The New Cold War is rapidly heating up, with severe consequences for people around the world. Our series, Briefings, provides the key facts on these matters of global concern.
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In August 2022, the United States published a new foreign policy strategy aimed at Africa. The 17-page document featured 10 mentions of China and Russia combined, including a pledge to ‘counter harmful activities by the [People’s Republic of China], Russia, and other foreign actors’ on the continent, but did not once mention the term ‘sovereignty’. Although US Secretary of State Antony Blinken has stated that Washington ‘will not dictate Africa’s choices’, African governments have reported facing ‘patronising bullying’ from NATO member states to take their side in the war in Ukraine. As global tensions rise, the US and its allies have signalled that they view the continent as a battleground to wage their New Cold War against China and Russia.
A New Monroe Doctrine?
At its annual summit in June, NATO named Africa along with the Middle East as ‘NATO’s southern neighbourhood’. On top of this, NATO’s Secretary General Jens Stoltenberg ominously referred to ‘Russia and China’s increasing influence in our southern neighbourhood’ as a ‘challenge’. The following month, the outgoing commander of AFRICOM, General Stephen J Townsend, referred to Africa as ‘NATO’s southern flank’. These comments are disturbingly reminiscent of the neocolonial attitude espoused by the Monroe Doctrine of 1823, in which the US claimed Latin America as its ‘backyard’.
This paternalistic view of Africa appears to be widely held in Washington. In April, the US House of Representatives overwhelmingly passed the Countering Malign Russian Influence Activities in Africa Act by a vote of 415-9. The bill, which aims to punish African governments for not aligning with US foreign policy on Russia, has been widely condemned across the continent for disrespecting the sovereignty of African nations, with South African Foreign Minister Naledi Pandor calling it ‘absolutely disgraceful’.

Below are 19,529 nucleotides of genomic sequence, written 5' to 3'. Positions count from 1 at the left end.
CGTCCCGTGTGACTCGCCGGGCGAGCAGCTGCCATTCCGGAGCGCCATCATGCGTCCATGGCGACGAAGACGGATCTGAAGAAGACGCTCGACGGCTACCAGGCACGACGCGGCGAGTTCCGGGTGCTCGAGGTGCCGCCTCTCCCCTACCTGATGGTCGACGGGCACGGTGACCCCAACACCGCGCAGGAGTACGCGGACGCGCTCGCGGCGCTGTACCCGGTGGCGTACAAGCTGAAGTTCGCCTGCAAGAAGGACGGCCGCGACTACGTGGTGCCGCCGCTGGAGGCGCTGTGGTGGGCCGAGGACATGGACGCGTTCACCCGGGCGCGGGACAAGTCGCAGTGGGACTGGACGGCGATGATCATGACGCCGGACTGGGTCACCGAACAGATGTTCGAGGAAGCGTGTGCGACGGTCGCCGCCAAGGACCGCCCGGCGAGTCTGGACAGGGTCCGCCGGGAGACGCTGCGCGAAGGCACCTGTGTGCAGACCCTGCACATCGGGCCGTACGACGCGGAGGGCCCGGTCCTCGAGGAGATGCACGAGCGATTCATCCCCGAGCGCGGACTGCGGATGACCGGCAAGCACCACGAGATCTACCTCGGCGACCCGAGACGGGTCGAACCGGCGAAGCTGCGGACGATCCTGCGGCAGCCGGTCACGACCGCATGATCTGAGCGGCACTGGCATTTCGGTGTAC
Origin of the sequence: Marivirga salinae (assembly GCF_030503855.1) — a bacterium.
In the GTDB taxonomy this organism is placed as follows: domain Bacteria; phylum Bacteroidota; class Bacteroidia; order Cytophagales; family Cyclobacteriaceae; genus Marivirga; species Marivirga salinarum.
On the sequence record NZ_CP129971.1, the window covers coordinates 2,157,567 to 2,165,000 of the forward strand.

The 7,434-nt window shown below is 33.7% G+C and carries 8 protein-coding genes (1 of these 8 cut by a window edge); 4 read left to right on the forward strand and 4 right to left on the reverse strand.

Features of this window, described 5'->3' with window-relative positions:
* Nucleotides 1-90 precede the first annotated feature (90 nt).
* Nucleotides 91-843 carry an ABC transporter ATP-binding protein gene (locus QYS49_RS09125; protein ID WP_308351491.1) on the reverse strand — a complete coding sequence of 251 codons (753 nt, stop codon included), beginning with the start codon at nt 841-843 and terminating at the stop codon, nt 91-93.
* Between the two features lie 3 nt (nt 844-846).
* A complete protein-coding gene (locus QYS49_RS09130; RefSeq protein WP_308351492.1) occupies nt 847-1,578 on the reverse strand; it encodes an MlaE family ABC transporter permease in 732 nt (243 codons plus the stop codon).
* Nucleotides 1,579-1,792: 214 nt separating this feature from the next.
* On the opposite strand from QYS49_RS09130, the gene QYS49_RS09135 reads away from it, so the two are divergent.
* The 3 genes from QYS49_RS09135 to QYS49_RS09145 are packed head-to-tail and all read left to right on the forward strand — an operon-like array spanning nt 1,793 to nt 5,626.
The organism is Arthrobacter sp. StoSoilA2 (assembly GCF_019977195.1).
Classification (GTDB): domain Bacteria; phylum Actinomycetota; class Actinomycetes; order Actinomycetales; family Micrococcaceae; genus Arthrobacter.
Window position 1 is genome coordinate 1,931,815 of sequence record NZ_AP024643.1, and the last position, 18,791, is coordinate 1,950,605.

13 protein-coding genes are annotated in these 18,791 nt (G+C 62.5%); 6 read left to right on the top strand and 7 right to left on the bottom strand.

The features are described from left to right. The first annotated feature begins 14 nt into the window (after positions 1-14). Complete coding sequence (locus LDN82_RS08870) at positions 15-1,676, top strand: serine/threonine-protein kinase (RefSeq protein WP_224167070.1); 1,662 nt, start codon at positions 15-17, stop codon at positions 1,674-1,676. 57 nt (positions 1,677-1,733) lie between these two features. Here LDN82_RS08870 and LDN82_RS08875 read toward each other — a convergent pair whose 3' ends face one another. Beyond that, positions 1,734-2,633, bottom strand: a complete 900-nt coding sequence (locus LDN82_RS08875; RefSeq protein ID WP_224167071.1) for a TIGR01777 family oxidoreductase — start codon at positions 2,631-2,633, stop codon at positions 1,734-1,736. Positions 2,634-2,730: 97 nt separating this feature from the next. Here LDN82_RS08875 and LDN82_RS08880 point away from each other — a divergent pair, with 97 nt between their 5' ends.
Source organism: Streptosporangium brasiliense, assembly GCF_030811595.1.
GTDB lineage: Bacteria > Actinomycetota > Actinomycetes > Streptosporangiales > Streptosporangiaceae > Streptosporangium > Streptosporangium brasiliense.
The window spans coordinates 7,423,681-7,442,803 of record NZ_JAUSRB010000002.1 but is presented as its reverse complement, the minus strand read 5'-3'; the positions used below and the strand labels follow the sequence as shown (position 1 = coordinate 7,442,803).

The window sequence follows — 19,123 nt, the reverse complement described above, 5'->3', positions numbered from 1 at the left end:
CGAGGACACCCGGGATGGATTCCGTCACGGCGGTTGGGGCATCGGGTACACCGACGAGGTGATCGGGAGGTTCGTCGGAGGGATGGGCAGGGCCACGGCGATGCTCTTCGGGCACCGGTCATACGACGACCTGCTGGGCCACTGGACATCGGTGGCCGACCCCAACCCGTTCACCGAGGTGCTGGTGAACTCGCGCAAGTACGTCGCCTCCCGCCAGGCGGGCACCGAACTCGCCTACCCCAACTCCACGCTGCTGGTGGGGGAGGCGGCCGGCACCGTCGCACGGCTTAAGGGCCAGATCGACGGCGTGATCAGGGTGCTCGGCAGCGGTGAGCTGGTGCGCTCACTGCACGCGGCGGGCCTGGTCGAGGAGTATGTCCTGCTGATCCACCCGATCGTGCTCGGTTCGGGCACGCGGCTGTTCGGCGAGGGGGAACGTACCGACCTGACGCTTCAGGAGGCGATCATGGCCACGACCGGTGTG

The efforts by the US and Western countries to draw Africa into their geopolitical conflicts raise serious concerns: namely, will the US and NATO weaponise their vast military presence on the continent to achieve their aims?
AFRICOM: Protecting US and NATO’s Hegemony
In 2007, the United States established its Africa Command (AFRICOM) ‘in response to our expanding partnerships and interests in Africa’. In just 15 years, AFRICOM has established at least 29 military bases on the continent as part of an extensive network which includes more than 60 outposts and access points in at least 34 countries – over 60 percent of the nations on the continent.
Despite Washington’s rhetoric of promoting democracy and human rights in Africa, in reality, AFRICOM aims to secure US hegemony over the continent. AFRICOM’s stated objectives include ‘protecting US interests’ and ‘maintaining superiority over competitors’ in Africa. In fact, the creation of AFRICOM was motivated by the concerns of ‘those alarmed by China’s expanding presence and influence in the region’.
From the outset, NATO was involved in the endeavour, with the original proposal put forward by then Supreme Allied Commander of NATO James L Jones, Jr. On an annual basis, AFRICOM conducts training exercises focused on enhancing the ‘interoperability’ between African militaries and ‘US and NATO special operations forces’.
The destructive nature of the US and NATO’s military presence in Africa was exemplified in 2011 when – ignoring the African Union’s opposition – the US and NATO launched their catastrophic military intervention in Libya to remove the government of Muammar Gaddafi. This regime change war destroyed the country, which had previously scored the highest among African nations on the UN Human Development Index. Over a decade later, the principal achievements of the intervention in Libya have been the return of slave markets to the country, the entry of thousands of foreign fighters, and unending violence.
In the future, will the US and NATO invoke the ‘malign influence’ of China and Russia as a justification for military interventions and regime change in Africa?
Africa Rejects a New Cold War
At this year’s UN General Assembly, the African Union firmly rejected the coercive efforts of the US and Western countries to use the continent as a pawn in their geopolitical agenda. ‘Africa has suffered enough of the burden of history’, stated Chairman of the African Union and President of Senegal Macky Sall; ‘it does not want to be the breeding ground of a new Cold War, but rather a pole of stability and opportunity open to all its partners, on a mutually beneficial basis’. Indeed, the drive for war offers nothing to the peoples of Africa in their pursuit of peace, climate change adaptation, and development.